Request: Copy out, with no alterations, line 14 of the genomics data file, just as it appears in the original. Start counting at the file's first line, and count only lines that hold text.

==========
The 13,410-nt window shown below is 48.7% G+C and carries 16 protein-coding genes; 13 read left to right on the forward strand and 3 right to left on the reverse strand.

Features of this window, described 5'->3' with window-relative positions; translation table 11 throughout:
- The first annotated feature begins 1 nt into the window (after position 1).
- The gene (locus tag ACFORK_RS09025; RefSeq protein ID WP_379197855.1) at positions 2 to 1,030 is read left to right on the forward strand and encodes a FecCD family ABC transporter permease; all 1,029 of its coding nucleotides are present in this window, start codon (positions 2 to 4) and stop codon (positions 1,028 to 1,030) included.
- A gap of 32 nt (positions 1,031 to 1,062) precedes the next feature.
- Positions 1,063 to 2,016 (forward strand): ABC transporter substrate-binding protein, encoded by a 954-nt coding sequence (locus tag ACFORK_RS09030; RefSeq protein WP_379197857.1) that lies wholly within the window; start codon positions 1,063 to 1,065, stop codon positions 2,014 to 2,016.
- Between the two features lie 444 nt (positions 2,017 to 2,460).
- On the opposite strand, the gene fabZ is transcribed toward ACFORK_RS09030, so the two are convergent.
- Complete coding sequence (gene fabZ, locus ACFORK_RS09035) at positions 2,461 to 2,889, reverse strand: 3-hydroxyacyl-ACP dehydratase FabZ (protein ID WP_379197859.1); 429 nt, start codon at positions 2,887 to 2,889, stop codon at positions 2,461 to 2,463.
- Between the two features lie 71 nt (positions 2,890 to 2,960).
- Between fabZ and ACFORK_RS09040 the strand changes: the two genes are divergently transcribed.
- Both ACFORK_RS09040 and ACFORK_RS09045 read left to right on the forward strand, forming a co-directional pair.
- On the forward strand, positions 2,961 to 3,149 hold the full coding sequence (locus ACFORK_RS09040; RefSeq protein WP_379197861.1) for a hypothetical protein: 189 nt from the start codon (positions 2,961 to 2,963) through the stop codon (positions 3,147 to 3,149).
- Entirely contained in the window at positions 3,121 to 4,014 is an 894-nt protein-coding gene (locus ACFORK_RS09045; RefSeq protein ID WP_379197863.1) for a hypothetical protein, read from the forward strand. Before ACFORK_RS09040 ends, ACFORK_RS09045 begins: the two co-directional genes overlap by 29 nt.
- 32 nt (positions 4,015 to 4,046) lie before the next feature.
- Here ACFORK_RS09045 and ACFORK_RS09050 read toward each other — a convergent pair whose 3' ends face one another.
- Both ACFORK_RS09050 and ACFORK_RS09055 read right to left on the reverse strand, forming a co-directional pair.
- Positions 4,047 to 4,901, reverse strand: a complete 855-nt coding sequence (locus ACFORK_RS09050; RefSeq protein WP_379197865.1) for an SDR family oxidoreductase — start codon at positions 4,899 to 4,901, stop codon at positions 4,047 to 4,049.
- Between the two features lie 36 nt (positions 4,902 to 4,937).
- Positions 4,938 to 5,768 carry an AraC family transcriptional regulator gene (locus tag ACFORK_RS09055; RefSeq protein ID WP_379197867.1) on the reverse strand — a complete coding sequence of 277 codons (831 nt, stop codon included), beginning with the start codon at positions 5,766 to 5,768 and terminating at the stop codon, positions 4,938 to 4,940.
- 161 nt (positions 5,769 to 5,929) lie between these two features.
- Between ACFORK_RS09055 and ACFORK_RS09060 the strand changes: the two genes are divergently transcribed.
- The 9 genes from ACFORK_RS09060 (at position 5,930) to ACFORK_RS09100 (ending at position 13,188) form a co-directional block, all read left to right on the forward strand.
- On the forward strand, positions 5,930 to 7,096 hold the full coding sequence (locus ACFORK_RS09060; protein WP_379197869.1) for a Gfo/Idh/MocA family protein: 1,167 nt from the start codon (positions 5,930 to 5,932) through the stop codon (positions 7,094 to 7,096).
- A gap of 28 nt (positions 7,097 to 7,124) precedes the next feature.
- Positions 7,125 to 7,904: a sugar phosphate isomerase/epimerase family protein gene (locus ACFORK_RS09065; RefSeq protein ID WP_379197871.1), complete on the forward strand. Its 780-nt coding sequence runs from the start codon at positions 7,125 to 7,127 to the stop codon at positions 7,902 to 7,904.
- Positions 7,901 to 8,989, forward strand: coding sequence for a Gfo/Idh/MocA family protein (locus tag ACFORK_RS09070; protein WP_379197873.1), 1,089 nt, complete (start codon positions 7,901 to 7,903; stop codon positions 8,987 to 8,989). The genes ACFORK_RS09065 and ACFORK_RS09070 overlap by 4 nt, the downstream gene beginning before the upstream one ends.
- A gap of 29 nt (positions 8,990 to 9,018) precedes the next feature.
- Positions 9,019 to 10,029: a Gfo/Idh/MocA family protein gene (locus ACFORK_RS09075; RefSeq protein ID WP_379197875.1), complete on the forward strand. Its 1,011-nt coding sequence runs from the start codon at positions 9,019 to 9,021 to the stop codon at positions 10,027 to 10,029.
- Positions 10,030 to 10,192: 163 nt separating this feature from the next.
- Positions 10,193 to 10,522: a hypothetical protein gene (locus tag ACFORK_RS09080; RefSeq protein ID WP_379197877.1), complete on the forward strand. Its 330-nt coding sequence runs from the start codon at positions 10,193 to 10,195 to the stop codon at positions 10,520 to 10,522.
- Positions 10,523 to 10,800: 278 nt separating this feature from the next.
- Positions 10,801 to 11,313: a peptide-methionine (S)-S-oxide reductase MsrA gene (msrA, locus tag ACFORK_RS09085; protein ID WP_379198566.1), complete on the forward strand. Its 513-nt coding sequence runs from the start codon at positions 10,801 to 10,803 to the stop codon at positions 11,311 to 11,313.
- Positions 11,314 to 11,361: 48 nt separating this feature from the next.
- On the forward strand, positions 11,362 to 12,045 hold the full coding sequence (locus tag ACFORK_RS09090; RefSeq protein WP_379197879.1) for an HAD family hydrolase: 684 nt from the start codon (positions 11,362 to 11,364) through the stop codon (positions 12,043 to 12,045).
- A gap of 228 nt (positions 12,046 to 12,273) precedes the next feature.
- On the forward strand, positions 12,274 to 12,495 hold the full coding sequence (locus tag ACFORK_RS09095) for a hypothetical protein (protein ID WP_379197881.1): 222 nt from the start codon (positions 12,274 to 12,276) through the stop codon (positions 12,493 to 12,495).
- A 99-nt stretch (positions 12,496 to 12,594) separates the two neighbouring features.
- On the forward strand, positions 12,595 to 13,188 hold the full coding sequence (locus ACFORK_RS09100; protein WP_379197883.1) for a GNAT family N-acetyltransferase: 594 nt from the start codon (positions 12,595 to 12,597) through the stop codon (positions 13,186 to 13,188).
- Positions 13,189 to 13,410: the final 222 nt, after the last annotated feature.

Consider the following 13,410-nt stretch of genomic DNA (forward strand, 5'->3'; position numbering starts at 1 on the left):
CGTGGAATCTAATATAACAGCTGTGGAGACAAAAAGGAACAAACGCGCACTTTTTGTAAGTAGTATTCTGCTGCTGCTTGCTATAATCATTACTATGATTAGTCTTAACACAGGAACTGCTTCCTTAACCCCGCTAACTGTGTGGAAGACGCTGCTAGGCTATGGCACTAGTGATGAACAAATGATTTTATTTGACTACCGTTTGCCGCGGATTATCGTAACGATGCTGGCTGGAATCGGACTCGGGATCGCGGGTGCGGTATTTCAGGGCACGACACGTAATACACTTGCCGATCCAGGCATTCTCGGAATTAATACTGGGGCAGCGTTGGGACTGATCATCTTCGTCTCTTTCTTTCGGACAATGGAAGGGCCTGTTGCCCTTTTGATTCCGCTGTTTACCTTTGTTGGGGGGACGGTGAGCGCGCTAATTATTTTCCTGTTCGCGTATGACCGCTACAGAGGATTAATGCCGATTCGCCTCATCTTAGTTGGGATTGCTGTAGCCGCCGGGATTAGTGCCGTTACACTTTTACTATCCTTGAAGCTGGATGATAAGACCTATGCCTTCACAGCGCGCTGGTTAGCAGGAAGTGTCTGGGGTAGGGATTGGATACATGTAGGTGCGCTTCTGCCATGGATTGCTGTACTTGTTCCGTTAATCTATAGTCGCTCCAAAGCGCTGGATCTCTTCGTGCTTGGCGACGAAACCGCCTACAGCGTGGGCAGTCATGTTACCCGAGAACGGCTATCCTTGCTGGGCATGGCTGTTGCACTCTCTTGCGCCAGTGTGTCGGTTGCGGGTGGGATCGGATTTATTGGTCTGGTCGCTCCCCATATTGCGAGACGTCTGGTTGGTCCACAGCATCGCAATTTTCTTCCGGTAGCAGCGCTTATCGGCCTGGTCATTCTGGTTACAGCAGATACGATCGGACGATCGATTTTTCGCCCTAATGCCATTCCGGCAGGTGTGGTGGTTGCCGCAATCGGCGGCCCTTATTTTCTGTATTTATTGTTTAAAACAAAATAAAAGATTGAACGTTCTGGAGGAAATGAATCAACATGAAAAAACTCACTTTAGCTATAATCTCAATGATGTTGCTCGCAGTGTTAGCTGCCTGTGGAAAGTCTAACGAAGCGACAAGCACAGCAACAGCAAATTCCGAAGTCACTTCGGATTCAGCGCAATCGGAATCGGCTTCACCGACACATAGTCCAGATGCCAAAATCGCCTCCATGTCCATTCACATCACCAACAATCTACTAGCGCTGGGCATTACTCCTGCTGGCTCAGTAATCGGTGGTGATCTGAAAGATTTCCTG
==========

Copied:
- Entirely contained in the window at positions 3,121 to 4,014 is an 894-nt protein-coding gene (locus ACFORK_RS09045; RefSeq protein ID WP_379197863.1) for a hypothetical protein, read from the forward strand. Before ACFORK_RS09040 ends, ACFORK_RS09045 begins: the two co-directional genes overlap by 29 nt.